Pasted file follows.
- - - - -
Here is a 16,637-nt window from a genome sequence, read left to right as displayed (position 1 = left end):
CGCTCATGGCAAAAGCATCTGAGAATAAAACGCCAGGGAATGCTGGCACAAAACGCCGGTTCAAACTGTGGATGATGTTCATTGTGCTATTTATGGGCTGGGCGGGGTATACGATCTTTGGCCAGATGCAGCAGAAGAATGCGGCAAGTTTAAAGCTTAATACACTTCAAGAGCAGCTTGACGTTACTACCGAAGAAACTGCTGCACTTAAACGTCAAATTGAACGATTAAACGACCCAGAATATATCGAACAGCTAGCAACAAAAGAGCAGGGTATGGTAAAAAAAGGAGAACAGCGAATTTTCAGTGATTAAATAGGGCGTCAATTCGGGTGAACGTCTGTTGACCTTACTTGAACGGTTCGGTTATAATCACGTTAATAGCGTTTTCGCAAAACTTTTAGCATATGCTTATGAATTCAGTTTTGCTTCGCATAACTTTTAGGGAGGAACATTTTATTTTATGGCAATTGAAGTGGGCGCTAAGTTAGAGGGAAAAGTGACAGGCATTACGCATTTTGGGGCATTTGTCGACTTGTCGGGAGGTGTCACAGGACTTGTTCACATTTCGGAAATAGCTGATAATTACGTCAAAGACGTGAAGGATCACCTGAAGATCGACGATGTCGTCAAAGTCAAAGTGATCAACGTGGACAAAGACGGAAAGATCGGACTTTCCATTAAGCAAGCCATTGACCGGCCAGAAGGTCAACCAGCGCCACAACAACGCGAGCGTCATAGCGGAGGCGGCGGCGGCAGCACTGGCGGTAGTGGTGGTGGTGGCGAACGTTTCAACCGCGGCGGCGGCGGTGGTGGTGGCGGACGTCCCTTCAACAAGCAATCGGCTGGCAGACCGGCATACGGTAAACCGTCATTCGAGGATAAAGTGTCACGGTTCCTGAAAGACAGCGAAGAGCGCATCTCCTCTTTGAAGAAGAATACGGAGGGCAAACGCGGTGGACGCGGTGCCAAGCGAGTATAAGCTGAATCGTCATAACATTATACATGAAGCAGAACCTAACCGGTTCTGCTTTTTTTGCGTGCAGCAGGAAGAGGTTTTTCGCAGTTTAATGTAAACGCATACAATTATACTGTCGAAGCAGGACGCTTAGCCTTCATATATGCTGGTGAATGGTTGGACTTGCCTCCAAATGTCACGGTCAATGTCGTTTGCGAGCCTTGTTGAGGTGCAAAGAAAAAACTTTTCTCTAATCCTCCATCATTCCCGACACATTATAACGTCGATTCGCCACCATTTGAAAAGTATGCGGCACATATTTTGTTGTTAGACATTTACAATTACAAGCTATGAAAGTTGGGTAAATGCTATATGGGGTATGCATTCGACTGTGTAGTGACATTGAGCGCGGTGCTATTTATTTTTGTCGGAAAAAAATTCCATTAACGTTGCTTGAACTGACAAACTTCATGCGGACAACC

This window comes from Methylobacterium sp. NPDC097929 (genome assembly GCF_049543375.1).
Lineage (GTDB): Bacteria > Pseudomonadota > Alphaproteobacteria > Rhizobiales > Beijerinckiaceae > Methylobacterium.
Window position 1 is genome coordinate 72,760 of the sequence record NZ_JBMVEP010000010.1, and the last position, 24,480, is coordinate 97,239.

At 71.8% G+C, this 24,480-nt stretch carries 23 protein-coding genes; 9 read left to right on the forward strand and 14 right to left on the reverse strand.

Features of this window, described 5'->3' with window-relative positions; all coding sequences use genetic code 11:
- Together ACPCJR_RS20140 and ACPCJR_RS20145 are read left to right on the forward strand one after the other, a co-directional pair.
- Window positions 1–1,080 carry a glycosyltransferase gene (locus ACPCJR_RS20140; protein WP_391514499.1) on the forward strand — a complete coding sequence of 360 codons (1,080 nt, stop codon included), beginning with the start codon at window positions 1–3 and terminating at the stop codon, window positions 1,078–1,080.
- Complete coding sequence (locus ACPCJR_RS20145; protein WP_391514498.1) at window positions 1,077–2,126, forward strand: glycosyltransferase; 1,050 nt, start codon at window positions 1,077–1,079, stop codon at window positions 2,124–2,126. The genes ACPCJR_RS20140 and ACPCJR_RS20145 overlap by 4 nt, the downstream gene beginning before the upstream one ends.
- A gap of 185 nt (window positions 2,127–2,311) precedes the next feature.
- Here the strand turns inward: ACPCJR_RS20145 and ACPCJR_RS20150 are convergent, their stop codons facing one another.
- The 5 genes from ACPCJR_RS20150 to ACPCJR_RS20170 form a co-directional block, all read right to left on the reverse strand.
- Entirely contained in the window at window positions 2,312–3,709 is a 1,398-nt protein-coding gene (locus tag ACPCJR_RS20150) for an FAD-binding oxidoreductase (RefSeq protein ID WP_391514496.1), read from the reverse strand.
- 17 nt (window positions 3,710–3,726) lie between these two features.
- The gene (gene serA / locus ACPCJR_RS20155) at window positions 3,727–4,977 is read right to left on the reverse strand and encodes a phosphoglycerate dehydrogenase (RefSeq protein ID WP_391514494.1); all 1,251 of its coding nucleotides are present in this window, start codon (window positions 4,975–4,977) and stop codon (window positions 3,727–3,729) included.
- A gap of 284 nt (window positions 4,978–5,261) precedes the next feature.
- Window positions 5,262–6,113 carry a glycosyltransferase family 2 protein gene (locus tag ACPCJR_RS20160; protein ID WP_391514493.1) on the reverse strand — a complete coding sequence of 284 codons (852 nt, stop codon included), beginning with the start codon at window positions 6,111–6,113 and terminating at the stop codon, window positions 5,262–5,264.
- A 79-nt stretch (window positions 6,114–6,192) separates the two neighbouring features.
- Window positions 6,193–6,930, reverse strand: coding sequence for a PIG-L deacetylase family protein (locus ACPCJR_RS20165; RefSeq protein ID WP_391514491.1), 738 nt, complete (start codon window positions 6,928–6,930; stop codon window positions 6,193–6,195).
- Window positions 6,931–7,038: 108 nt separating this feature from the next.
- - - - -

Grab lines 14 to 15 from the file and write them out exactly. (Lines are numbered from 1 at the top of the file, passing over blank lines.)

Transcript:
- Entirely contained in the window at window positions 2,312–3,709 is a 1,398-nt protein-coding gene (locus tag ACPCJR_RS20150) for an FAD-binding oxidoreductase (RefSeq protein ID WP_391514496.1), read from the reverse strand.
- 17 nt (window positions 3,710–3,726) lie between these two features.